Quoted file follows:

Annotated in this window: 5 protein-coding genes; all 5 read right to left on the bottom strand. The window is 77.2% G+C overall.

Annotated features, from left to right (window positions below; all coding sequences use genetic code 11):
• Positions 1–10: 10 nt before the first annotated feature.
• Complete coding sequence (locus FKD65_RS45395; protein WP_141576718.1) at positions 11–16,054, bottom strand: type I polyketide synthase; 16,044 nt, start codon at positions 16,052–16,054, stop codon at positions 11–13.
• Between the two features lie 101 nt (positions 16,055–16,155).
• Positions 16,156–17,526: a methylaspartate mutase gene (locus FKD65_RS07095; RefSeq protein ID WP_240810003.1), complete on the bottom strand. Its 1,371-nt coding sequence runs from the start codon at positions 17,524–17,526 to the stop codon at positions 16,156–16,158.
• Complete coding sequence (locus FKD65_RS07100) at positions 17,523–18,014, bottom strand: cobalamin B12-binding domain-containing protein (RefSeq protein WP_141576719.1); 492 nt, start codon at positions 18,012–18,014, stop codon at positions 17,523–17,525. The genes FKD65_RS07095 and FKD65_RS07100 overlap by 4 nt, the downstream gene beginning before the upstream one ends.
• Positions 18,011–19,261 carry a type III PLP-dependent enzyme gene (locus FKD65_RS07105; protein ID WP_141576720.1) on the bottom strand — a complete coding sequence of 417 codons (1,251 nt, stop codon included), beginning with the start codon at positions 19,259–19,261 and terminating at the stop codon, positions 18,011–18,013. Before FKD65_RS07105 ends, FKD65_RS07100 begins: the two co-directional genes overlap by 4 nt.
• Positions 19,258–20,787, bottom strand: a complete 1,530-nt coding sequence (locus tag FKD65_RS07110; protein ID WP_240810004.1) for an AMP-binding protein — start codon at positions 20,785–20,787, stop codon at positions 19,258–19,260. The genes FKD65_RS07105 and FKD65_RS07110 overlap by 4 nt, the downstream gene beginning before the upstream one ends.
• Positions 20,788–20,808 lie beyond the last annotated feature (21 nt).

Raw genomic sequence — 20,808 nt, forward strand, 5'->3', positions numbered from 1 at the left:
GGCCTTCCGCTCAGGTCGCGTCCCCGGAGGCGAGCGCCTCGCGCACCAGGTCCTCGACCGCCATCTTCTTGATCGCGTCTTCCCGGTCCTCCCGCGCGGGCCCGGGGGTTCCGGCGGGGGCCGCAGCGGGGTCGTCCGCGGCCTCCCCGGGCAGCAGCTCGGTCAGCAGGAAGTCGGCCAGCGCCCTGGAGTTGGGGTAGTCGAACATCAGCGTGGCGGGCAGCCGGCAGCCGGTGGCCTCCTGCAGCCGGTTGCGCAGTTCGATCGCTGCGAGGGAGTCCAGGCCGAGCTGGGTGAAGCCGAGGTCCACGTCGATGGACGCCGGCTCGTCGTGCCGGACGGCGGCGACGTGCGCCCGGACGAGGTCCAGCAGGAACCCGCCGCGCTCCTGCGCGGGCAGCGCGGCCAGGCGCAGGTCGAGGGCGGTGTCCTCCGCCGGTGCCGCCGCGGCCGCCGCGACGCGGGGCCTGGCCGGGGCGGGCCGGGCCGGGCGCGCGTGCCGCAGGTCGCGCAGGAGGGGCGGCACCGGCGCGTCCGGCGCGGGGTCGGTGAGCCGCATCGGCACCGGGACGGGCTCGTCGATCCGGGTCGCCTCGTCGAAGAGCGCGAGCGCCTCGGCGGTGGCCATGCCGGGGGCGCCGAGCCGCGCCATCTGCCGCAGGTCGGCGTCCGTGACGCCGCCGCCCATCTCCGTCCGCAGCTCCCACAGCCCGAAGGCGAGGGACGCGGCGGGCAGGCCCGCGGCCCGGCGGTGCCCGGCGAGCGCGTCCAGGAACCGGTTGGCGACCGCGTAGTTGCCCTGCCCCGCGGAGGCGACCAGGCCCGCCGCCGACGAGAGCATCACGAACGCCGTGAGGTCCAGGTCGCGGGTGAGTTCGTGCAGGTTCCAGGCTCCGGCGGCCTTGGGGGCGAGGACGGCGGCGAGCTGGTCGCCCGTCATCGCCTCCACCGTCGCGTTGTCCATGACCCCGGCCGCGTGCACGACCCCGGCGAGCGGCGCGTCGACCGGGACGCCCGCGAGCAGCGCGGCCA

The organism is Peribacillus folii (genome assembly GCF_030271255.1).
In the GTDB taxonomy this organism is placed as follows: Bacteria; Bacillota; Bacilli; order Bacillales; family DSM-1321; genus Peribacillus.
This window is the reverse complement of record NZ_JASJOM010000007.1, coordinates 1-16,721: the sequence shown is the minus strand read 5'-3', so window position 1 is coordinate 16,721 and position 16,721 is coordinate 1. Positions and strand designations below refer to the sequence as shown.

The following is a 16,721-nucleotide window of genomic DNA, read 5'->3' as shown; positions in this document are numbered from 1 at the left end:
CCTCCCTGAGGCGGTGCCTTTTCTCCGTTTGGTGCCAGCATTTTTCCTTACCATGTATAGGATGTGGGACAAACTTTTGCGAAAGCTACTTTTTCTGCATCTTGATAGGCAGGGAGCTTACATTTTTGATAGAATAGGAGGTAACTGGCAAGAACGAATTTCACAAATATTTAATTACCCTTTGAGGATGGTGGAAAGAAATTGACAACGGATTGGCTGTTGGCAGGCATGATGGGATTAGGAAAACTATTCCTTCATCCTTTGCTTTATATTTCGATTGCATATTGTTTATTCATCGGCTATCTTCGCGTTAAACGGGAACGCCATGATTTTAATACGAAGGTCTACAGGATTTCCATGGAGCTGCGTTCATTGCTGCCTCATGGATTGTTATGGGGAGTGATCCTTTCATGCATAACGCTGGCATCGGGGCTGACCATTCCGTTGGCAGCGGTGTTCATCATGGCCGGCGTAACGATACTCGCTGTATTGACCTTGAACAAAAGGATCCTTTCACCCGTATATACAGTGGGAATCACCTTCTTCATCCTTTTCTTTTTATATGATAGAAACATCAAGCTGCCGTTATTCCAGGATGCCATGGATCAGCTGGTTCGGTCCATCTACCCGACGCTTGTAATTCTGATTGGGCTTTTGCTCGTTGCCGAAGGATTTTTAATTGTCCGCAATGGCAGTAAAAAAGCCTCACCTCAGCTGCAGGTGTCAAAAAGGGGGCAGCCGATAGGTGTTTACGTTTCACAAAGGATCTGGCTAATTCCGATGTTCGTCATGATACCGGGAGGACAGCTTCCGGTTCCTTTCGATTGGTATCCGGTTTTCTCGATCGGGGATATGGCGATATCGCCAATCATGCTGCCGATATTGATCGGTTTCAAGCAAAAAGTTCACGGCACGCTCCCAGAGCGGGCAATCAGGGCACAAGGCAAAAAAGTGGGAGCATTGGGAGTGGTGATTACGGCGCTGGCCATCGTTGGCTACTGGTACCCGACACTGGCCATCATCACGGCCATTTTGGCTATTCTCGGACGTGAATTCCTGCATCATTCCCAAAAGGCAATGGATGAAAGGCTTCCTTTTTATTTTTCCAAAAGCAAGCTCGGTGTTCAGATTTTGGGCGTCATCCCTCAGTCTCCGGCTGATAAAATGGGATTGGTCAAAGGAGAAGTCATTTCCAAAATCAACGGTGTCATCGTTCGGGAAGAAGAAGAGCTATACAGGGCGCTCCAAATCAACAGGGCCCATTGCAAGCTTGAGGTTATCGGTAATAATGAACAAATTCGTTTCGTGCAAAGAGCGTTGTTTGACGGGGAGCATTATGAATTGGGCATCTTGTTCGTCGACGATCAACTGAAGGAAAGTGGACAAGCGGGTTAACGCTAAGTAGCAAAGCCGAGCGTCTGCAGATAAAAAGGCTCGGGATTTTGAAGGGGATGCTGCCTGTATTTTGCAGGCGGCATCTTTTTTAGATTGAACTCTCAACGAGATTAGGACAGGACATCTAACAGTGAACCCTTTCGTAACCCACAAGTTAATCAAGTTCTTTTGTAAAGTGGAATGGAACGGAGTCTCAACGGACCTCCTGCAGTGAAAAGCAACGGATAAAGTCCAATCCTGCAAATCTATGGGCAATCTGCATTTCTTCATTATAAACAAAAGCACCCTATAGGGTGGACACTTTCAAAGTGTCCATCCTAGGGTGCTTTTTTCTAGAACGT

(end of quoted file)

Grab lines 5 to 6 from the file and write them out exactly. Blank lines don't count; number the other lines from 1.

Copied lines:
• Between the two features lie 101 nt (positions 16,055–16,155).
• Positions 16,156–17,526: a methylaspartate mutase gene (locus FKD65_RS07095; RefSeq protein ID WP_240810003.1), complete on the bottom strand. Its 1,371-nt coding sequence runs from the start codon at positions 17,524–17,526 to the stop codon at positions 16,156–16,158.